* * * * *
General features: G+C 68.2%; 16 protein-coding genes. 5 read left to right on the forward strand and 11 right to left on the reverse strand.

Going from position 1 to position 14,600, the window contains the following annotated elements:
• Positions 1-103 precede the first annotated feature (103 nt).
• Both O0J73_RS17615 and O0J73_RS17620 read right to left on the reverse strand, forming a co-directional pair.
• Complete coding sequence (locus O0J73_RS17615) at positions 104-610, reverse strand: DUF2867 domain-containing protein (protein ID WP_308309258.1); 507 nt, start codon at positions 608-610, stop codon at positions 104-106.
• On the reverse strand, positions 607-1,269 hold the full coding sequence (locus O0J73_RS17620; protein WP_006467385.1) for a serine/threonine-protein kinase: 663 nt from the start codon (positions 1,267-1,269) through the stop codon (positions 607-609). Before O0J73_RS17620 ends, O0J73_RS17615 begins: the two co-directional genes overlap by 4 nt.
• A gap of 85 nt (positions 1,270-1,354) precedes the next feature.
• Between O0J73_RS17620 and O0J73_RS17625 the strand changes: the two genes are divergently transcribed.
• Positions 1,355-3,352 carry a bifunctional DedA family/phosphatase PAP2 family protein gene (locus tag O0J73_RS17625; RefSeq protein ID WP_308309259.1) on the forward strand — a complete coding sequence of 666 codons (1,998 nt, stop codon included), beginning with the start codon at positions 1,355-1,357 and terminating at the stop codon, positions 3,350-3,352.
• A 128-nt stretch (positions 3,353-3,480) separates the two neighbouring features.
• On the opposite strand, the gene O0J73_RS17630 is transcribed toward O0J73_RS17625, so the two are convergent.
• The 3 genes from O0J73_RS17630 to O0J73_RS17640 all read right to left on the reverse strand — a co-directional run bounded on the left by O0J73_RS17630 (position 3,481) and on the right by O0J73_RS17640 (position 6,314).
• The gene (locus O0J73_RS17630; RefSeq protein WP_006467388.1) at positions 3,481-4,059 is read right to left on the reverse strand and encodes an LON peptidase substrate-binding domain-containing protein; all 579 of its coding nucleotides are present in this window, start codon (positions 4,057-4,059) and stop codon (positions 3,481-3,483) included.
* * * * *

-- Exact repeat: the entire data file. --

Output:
General features: G+C 68.2%; 16 protein-coding genes. 5 read left to right on the forward strand and 11 right to left on the reverse strand.

Going from position 1 to position 14,600, the window contains the following annotated elements:
• Positions 1-103 precede the first annotated feature (103 nt).
• Both O0J73_RS17615 and O0J73_RS17620 read right to left on the reverse strand, forming a co-directional pair.
• Complete coding sequence (locus O0J73_RS17615) at positions 104-610, reverse strand: DUF2867 domain-containing protein (protein ID WP_308309258.1); 507 nt, start codon at positions 608-610, stop codon at positions 104-106.
• On the reverse strand, positions 607-1,269 hold the full coding sequence (locus O0J73_RS17620; protein WP_006467385.1) for a serine/threonine-protein kinase: 663 nt from the start codon (positions 1,267-1,269) through the stop codon (positions 607-609). Before O0J73_RS17620 ends, O0J73_RS17615 begins: the two co-directional genes overlap by 4 nt.
• A gap of 85 nt (positions 1,270-1,354) precedes the next feature.
• Between O0J73_RS17620 and O0J73_RS17625 the strand changes: the two genes are divergently transcribed.
• Positions 1,355-3,352 carry a bifunctional DedA family/phosphatase PAP2 family protein gene (locus tag O0J73_RS17625; RefSeq protein ID WP_308309259.1) on the forward strand — a complete coding sequence of 666 codons (1,998 nt, stop codon included), beginning with the start codon at positions 1,355-1,357 and terminating at the stop codon, positions 3,350-3,352.
• A 128-nt stretch (positions 3,353-3,480) separates the two neighbouring features.
• On the opposite strand, the gene O0J73_RS17630 is transcribed toward O0J73_RS17625, so the two are convergent.
• The 3 genes from O0J73_RS17630 to O0J73_RS17640 all read right to left on the reverse strand — a co-directional run bounded on the left by O0J73_RS17630 (position 3,481) and on the right by O0J73_RS17640 (position 6,314).
• The gene (locus O0J73_RS17630; RefSeq protein WP_006467388.1) at positions 3,481-4,059 is read right to left on the reverse strand and encodes an LON peptidase substrate-binding domain-containing protein; all 579 of its coding nucleotides are present in this window, start codon (positions 4,057-4,059) and stop codon (positions 3,481-3,483) included.